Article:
Defending My Asian & Black Roots Against Racism – A Jamaican Immigrants Story

Defending My Asian & Black Roots Against Racism - A Jamaican Immigrants Story

So if you have been following my social posts today you will know where my mind has been focused lately. I thought about going live like I did last year during the peaking of the virus in New York but I decided to write down my thoughts instead.

So here goes a follow-up to my “F racism” post and sharing Senator Menendez’s speech (check them out if you haven’t yet) I realize that with almost 5k “friends ” on Facebook not everyone “knows ” me so let me introduce myself…

I was born in 1961 on the Island of Jamaica to a black (African descent with a trace of European) father and a mother who was full Chinese, 2nd generation Jamaica-born. My father migrated to the UK and eventually France when I was a baby and since they weren’t married my mother stayed in Jamaica and I was raised by my Chinese family. Jamaicans will relate to the fact that I am a child of a “Chiney shop” Infant school, Corinaldi Ave. Primary and Cornwall College. I kept my Father’s last name “Brown” until I was 30 when I officially took my Mom’s name “Lue” before I got married out of respect for my Mom and the family that raised me. Funny enough, even though my legal name growing up in Montego Bay was “Richard Brown” everyone still called me “Dickie Lue” That said, I am very happy with the current relationship that I have with my father, French brother & sisters, and one English sister. I am the only child for my Mom. I have two children with my first wife who is a white Italian-born American citizen and one child with my current wife who is a Miami-born Cuban. I shared all of this so you understand the perspective of what I am about to write next.

I grew up in a Jamaica where I was called “chiney bwoy” and now “chiney man” or “missa chin” “cock eyed” My family ran a “chiney shop” and you know the jokes that were made about “what kind of meat was in those patties?” My family operated some of those patty shops. Oh, not to mention “chiney nyam daag ” That was my life growing up as a “black chiney” or “chiney royal” in Jamaica. I don’t remember taking it personal, it was just “life”, every now and then if I got offended I might shoot back with a few “ol niega” of my own. All of that was balanced by an abundance of love from my family and close friends. Jamaica is an equal opportunity “social offender” in the most literal sense. White people are described as red, “red bwoy or red gal”.

People of East Indian descent are unapologetically called “coolie” or “babu” and we all know the term “dundus” It’s not just race, all Jamaicans know at least one “fatman” or “bigga” and let us not talk about politics, religion or sexuality, but I think you get the point. However, generally, we all seem to get along. Even though blatant racism has always existed in Jamaica we all tend to buy into our national motto “out of many one people” and tolerate each other’s differences, good bad and indifferent all with a happy go lucky, “no problem ” “soon come” attitude. We are “Jamaican” first. Maybe it’s because so many of us live on this small island and a large percentage won’t have the privilege of living anywhere else.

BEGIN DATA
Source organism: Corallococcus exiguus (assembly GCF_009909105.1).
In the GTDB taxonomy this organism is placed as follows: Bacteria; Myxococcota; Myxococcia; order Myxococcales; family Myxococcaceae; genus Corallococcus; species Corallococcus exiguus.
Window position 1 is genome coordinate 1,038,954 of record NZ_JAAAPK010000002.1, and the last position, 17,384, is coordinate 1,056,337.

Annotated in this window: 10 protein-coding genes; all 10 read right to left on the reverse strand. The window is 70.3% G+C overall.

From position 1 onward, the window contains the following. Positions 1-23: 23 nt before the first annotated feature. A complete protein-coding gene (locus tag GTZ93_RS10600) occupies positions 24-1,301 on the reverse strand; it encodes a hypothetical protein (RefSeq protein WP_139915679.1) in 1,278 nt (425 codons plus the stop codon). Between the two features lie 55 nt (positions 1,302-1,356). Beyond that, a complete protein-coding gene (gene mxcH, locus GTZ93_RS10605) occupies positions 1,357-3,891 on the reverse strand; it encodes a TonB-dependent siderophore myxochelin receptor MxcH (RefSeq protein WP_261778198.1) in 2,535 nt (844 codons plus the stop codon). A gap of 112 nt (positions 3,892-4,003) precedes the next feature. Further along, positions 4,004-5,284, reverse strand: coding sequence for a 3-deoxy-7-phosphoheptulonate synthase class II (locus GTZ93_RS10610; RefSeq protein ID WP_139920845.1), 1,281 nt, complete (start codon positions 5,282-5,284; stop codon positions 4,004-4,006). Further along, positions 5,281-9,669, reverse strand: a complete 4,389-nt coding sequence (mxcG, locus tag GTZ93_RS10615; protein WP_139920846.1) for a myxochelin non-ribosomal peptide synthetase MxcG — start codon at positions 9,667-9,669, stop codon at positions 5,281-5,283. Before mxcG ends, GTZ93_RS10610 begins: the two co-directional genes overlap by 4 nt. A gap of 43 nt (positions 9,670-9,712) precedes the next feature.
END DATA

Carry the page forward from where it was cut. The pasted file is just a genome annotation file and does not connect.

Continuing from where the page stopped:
So fast forward to the last 15 months. I have lived in the USA since 1987 and I am now a US citizen (all legally by the way). However, I still have one leg in Jamaica. I have lived in Los Angeles, South Florida and now this is my second stint in New York City. (It is worth noting that I lived in L.A. during the Rodney King riots, and oh yeah people thought that I was a Pacific Islander).

During the summer I found myself standing up for my “blackness” having to remind this society that “black lives do matter” and to face the fact that some of my white friends of many years did not agree or simply could not bring themselves to accept the fact that “systemic racism” is a problem in their version of what is America.

And now I must support and defend my “Asian roots” against the same scourge of racism which some sectors of this “United States Of America ” would like to convince us is all in our mind.

– A white man attacks three Asian-owned businesses, kills 8 people (six Asian) and you refuse to call it racially motivated because he said it wasn’t! THAT IS RACIST IN ITSELF, I CALL BS!


So saying all that, I find myself in a predicament. Because of the color of my skin the chance of me becoming a victim of the crime spree against Asians is very low,(unless they look at my eyes) but what about my kids, (they are light-skinned and look Chinese), my Chinese family, Aunts, Uncles, Cousins, my Asian friends?

But wait, I am not in the clear, because of the color of my skin there is a greater than average chance that I might be a victim of abuse if I encounter the police.

Ladies and gentlemen, welcome to my United States of America ���� Peace and Love ❤

#StopAAPIHate #StopAsianHate

About the author

Richard Lue